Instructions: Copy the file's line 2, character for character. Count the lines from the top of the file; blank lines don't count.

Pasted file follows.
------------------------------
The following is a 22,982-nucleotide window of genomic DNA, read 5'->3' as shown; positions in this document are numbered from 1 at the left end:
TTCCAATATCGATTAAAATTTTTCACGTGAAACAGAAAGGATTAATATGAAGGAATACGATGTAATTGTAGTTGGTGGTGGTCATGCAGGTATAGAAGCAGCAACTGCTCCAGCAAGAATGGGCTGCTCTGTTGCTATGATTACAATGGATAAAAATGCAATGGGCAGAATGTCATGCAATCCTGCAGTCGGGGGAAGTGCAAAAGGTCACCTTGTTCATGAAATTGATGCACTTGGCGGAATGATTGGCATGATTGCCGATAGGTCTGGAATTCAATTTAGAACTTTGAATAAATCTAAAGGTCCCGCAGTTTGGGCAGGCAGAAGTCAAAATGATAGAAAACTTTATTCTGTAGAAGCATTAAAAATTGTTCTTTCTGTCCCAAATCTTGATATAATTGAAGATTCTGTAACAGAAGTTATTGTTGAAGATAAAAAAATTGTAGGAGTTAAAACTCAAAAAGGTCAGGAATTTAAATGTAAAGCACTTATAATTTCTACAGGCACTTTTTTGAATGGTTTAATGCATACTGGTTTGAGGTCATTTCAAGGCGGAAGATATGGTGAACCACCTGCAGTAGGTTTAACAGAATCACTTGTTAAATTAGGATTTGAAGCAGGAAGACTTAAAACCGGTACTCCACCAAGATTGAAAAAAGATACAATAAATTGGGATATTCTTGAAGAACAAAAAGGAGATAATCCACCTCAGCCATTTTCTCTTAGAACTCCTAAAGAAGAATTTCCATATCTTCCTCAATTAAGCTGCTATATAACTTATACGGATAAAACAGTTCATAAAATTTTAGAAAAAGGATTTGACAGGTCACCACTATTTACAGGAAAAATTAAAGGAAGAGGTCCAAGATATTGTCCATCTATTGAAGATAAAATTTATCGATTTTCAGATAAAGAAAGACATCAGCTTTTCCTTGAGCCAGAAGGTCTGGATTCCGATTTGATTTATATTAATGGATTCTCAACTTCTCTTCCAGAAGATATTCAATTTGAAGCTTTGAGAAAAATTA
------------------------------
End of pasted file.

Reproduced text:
TTCCAATATCGATTAAAATTTTTCACGTGAAACAGAAAGGATTAATATGAAGGAATACGATGTAATTGTAGTTGGTGGTGGTCATGCAGGTATAGAAGCAGCAACTGCTCCAGCAAGAATGGGCTGCTCTGTTGCTATGATTACAATGGATAAAAATGCAATGGGCAGAATGTCATGCAATCCTGCAGTCGGGGGAAGTGCAAAAGGTCACCTTGTTCATGAAATTGATGCACTTGGCGGAATGATTGGCATGATTGCCGATAGGTCTGGAATTCAATTTAGAACTTTGAATAAATCTAAAGGTCCCGCAGTTTGGGCAGGCAGAAGTCAAAATGATAGAAAACTTTATTCTGTAGAAGCATTAAAAATTGTTCTTTCTGTCCCAAATCTTGATATAATTGAAGATTCTGTAACAGAAGTTATTGTTGAAGATAAAAAAATTGTAGGAGTTAAAACTCAAAAAGGTCAGGAATTTAAATGTAAAGCACTTATAATTTCTACAGGCACTTTTTTGAATGGTTTAATGCATACTGGTTTGAGGTCATTTCAAGGCGGAAGATATGGTGAACCACCTGCAGTAGGTTTAACAGAATCACTTGTTAAATTAGGATTTGAAGCAGGAAGACTTAAAACCGGTACTCCACCAAGATTGAAAAAAGATACAATAAATTGGGATATTCTTGAAGAACAAAAAGGAGATAATCCACCTCAGCCATTTTCTCTTAGAACTCCTAAAGAAGAATTTCCATATCTTCCTCAATTAAGCTGCTATATAACTTATACGGATAAAACAGTTCATAAAATTTTAGAAAAAGGATTTGACAGGTCACCACTATTTACAGGAAAAATTAAAGGAAGAGGTCCAAGATATTGTCCATCTATTGAAGATAAAATTTATCGATTTTCAGATAAAGAAAGACATCAGCTTTTCCTTGAGCCAGAAGGTCTGGATTCCGATTTGATTTATATTAATGGATTCTCAACTTCTCTTCCAGAAGATATTCAATTTGAAGCTTTGAGAAAAATTA